Turkey was criticised for human rights failings and corruption yesterday and told to make concessions over Cyprus if it wants to avert a breakdown of EU membership talks next month.
A report from the European Commission on Turkey's progress listed a host of serious gaps in internal reform, and highlighted Ankara's failure to honour a promise to open its ports to Cypriot shipping.
In a thinly veiled warning, the Commission said if there was no further progress on Cyprus, it would make "relevant recommendations" to EU leaders before their summit in December. That is code for the suspension of at least some parts of the EU membership negotiations which began in October 2005.
The membership application of a large, mainly poor and predominantly Muslim country has always been controversial. France's Foreign Minister, Philippe Douste-Blazy, suggested the EU should "rethink its timetable" for membership talks with Turkey if Ankara fails to act over Cyprus by the end of the year.
The stakes are high because support for Turkish membership of the EU is falling within the bloc and among Turkey's increasingly disenchanted electorate. Supporters of Ankara's membership application fear a backlash against Europe in Turkey if negotiations are put on hold next month.
Yesterday's progress report criticised Ankara for corruption, restricting freedom of expression, failing to complete reforms of the judiciary and military, the continuing use of torture and ill-treatment, and lack of rights for women and minorities.
The document highlighted article 301 of the Turkish constitution, which has been used to prosecute writers and intellectuals including the Nobel Prize winner Orhan Pamuk - though the charges were later dropped.
The European enlargement commissioner, Olli Rehn, who produced the report, said: "Corruption remains widespread and anti-corruption authorities and policies are still weak".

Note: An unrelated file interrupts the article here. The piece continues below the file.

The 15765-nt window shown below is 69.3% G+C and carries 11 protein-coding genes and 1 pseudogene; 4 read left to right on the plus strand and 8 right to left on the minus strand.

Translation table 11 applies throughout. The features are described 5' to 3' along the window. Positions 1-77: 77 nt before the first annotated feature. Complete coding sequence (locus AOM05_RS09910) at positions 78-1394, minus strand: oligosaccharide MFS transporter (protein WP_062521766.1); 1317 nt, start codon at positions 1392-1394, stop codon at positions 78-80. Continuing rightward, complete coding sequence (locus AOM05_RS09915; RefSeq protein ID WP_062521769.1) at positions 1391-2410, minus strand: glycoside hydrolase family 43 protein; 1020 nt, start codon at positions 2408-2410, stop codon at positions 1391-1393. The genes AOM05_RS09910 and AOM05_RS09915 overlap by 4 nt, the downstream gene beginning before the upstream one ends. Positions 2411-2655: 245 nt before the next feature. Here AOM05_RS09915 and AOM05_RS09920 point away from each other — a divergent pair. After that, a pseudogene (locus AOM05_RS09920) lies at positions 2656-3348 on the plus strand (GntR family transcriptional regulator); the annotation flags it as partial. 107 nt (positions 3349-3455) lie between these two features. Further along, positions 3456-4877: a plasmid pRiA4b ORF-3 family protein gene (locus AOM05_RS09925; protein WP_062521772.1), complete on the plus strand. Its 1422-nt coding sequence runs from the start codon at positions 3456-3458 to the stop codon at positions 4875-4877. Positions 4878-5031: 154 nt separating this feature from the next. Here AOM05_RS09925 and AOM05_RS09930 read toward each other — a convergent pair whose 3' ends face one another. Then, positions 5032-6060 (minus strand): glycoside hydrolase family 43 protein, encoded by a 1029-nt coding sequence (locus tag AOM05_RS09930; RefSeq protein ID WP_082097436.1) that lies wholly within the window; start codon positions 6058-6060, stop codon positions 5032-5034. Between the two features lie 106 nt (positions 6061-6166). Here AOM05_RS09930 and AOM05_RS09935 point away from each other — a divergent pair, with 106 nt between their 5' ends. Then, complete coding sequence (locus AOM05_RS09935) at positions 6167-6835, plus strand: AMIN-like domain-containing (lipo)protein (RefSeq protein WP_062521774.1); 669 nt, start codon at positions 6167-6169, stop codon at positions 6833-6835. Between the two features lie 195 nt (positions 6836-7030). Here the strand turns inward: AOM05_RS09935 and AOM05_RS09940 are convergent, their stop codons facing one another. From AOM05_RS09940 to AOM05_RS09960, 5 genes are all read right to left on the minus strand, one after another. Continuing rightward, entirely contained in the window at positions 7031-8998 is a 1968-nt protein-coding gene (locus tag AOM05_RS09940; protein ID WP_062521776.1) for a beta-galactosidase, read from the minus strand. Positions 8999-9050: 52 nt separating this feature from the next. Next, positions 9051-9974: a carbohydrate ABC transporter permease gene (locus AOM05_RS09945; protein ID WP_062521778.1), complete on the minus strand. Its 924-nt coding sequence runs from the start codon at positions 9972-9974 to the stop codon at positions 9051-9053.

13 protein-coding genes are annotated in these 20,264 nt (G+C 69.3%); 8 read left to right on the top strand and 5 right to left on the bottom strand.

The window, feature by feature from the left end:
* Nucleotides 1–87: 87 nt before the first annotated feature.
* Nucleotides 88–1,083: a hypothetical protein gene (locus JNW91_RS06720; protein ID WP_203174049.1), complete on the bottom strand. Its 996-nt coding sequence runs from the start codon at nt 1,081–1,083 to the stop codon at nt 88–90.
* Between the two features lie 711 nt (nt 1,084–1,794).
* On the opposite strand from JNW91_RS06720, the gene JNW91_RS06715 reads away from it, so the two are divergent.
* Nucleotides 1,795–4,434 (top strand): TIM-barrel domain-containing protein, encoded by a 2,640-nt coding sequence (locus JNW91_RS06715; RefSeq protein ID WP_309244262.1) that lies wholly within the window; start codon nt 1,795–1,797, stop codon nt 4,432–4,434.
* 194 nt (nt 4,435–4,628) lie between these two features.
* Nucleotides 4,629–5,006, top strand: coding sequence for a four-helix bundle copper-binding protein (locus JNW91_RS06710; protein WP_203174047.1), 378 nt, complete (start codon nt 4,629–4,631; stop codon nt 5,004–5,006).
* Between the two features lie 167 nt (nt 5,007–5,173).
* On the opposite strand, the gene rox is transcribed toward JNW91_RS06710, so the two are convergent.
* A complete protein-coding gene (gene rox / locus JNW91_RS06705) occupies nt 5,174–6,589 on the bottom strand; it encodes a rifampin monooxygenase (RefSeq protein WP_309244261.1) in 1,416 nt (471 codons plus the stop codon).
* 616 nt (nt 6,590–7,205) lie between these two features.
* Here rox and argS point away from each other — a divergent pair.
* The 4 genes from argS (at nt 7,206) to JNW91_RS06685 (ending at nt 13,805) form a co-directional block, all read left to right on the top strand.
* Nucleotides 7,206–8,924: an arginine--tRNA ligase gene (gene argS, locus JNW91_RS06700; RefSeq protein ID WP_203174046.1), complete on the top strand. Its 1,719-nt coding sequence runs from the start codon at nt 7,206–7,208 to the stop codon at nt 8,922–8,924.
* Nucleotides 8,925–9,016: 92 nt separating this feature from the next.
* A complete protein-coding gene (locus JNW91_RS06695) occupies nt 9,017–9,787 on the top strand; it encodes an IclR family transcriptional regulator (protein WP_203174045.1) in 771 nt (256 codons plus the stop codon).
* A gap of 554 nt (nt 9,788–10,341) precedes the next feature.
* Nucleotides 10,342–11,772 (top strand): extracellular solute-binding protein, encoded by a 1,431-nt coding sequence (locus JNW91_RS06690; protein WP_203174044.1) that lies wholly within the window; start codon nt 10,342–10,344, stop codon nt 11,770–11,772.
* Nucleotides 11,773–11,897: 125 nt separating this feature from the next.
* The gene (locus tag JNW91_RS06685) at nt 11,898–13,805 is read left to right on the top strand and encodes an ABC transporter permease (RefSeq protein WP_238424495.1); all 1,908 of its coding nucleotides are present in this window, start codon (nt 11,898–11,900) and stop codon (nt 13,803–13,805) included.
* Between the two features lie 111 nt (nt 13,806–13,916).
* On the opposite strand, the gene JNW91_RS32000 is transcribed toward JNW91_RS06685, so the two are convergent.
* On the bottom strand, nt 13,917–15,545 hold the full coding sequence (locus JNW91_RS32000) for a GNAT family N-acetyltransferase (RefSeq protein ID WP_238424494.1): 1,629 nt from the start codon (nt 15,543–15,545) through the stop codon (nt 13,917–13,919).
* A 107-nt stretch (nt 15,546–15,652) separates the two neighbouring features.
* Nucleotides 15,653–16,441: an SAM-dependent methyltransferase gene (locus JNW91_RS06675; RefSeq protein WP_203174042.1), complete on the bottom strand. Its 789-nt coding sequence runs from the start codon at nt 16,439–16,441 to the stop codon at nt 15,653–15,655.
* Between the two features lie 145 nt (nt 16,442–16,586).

Prison conditions were criticised and the report said "cases of torture and ill-treatment are still being reported, in particular outside detention centres". There were "widespread reports of excessive and arbitrary use of force by the security forces, even against ambulances" in the south-east.
The country's record on rights for women, Kurds, trade unions and Roma communities was also taken to task. Although the failings in these areas are serious, diplomats know that Turkey probably has a decade to resolve them because its path towards the EU is destined to be slow. But the problems over Cyprus threaten to derail the talks next month. Turkey has refused to fulfil a pledge to open ports to ships from Cyprus, which is now part of the EU. It wants a reciprocal gesture from Brussels which would lift the economic blockade on northern Cyprus, which is not internationally recognised. Finland, which holds the EU presidency, wants to open some Turkish ports to shipping from Cyprus but also allow goods from Turkish-controlled northern Cyprus to be exported to from the port of Famagusta under EU supervision. As a quid pro quo, the Greek Cypriots would be able to rebuild the abandoned resort of Varosha.
Although talks on this plan have stalled, diplomats still hope for some progress before next month's summit. Failing that, at least some of Turkey's membership talks will be suspended and these are likely to include all areas related to Cyprus such as transport, free movement of goods and customs.
Recep Tayyip Erdogan, the Turkish Prime Minister, offered no sign of compromise yesterday. "We have said, 'Don't ever expect us to open our ports and airports until the isolation of the Turkish Cypriot state is lifted'. Turkish Cypriots and Turkey have fulfilled their responsibility," he said.Reuse content